Another Adoption Reunion Thanks To Ancestry DNA

Rannel Garner was excited to learn that she was not an only child.

Ashley Foster November 13, 2017
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Ranell Garner was raised by her single mother until she was two years old. At that time, in June of 1984, her mother was murdered. Her grandparents took her in and raised her. Aside from the love of her grandparents, she grew up lonely with no siblings and no idea who her father was. For Garner’s birthday in January, her friend’s pitched in together and bought her an Ancestry DNA test. She was very excited at the prospect of finding new members of her family.

Ranell patiently waited for the test to process, and she was happy when she received the results. She initially had a first cousin match in Virginia. “At first she didn’t message me back but I was like look here’s the deal, I don’t know who he is and you’re my first cousin. That means one of your uncles is my dad,” she explained. “I gave her some specifics about my birth mom being in the Navy and what years and she was like ‘It’s my uncle John.’” Upon further investigation, Garner learned she was not an only child. She will meet her newfound family in December.

Many adoptees are utilizing DNA tests to find their birth families. The companies with the largest databases are Ancestry and 23andMe. You can order a DNA kit online and have it shipped directly to your home. Depending on which company you ordered your test from you may submit a saliva sample or cheek swab. Once your test has been received at the lab it usually takes about 6-8 weeks to process. Once you get your results in you will have a list of matches. Rarely you will get an immediate family match, but often you will have cousin matches you need to work through to find closer relatives.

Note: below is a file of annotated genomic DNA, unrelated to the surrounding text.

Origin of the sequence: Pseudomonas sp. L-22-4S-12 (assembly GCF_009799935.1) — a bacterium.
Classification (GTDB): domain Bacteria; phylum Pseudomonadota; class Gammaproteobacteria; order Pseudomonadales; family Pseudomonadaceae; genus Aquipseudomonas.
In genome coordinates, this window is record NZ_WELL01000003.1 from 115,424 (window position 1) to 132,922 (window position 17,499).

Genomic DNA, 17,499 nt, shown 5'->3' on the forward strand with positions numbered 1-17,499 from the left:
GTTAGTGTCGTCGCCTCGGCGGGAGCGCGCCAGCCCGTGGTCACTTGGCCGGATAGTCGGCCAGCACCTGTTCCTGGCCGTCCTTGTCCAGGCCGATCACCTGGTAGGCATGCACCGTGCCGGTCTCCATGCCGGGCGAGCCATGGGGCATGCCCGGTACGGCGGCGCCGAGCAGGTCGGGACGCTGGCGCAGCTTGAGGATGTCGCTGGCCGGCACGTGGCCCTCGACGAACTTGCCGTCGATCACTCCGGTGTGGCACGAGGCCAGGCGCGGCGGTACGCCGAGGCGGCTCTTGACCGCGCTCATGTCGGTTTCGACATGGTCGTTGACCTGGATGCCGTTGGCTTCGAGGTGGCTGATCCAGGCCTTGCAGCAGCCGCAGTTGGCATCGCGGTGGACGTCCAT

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Ashley Foster

Ashley Foster is a freelance writer. She is a wife and mother of two currently residing in Florida. She loves taking trips to the beach with her husband and sons. As an infant, she was placed with a couple in a closed adoption. Ashley was raised with two sisters who were also adopted. In 2016, she was reunited with her biological family. She advocates for adoptees' rights and DNA testing for those who are searching for family. Above all, she is thankful that she was given life. You can read her blog at http://ashleysfoster.blogspot.com/.


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